Sedgwick showcases a unique geologic history. The Little Pine Fault separates the relatively young eroded sediments and rolling hills of the Paso Robles formation from the sharply uplifted ancient rocks of the Franciscan Formation. This collection of rocks on the northeastern corner of the Reserve is a mélange of 150 million-year-old sea-floor rocks and organisms metamorphosed through the crushing pressure of the earth’s plates. Distinctive green serpentine outcroppings, deep rust-colored chert, and blueshist are beautiful examples of these rocks. The vegetation in this area is also unique, as the mineral composition of serpentine soils presents an inhospitable environment for many plants.
1. In 2011 the Natural Reserve System, in partnership with the Desert Research Institute, installed a weather station on the hill just north of the new administrative building. Real time and archived weather data is available below:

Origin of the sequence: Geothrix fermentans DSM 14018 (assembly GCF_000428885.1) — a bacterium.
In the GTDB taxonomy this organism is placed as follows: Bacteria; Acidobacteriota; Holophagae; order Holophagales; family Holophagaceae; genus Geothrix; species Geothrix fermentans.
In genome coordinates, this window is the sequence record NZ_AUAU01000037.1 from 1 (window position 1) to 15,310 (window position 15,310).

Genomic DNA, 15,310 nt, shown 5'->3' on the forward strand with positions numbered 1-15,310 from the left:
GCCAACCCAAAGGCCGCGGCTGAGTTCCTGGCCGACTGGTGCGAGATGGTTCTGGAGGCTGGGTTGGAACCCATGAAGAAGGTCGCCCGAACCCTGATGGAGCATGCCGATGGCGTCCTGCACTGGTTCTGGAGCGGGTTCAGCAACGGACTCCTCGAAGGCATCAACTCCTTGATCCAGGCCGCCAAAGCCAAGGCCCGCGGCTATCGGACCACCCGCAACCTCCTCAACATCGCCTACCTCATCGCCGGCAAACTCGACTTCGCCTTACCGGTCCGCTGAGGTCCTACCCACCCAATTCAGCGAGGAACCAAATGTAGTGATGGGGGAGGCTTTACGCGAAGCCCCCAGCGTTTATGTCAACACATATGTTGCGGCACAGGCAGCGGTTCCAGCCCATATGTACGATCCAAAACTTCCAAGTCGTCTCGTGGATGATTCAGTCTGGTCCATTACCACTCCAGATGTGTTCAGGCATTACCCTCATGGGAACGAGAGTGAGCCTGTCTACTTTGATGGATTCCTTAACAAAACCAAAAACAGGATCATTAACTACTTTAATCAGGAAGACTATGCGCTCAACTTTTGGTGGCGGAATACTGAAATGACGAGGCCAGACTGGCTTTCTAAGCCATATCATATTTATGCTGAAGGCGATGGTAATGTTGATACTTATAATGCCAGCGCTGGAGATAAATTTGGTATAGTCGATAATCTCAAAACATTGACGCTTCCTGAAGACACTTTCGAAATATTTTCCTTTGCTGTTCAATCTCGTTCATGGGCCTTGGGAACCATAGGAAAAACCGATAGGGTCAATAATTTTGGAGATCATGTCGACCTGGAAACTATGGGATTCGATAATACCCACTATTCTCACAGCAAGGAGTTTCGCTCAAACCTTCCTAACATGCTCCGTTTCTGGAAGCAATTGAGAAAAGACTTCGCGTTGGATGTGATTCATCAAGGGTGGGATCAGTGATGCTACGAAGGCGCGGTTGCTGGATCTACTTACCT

* Move mouse cursor over element label or current values to change y-scale labeling.DRI Data table for graphs
DRI Historical Weather Data
2. UCSB Geography Department installed two weather stations in 2007. Real time and archived weather data is available http://www.geog.ucsb.edu/ideas/
Sedgwick Wx Stations
3. Lisque Mesa ("Airstrip" weather station). The Reserve system maintained weather monitoring equipment at the site from 1995 - 2001.
Archived weather data (hourly and daily) is available here.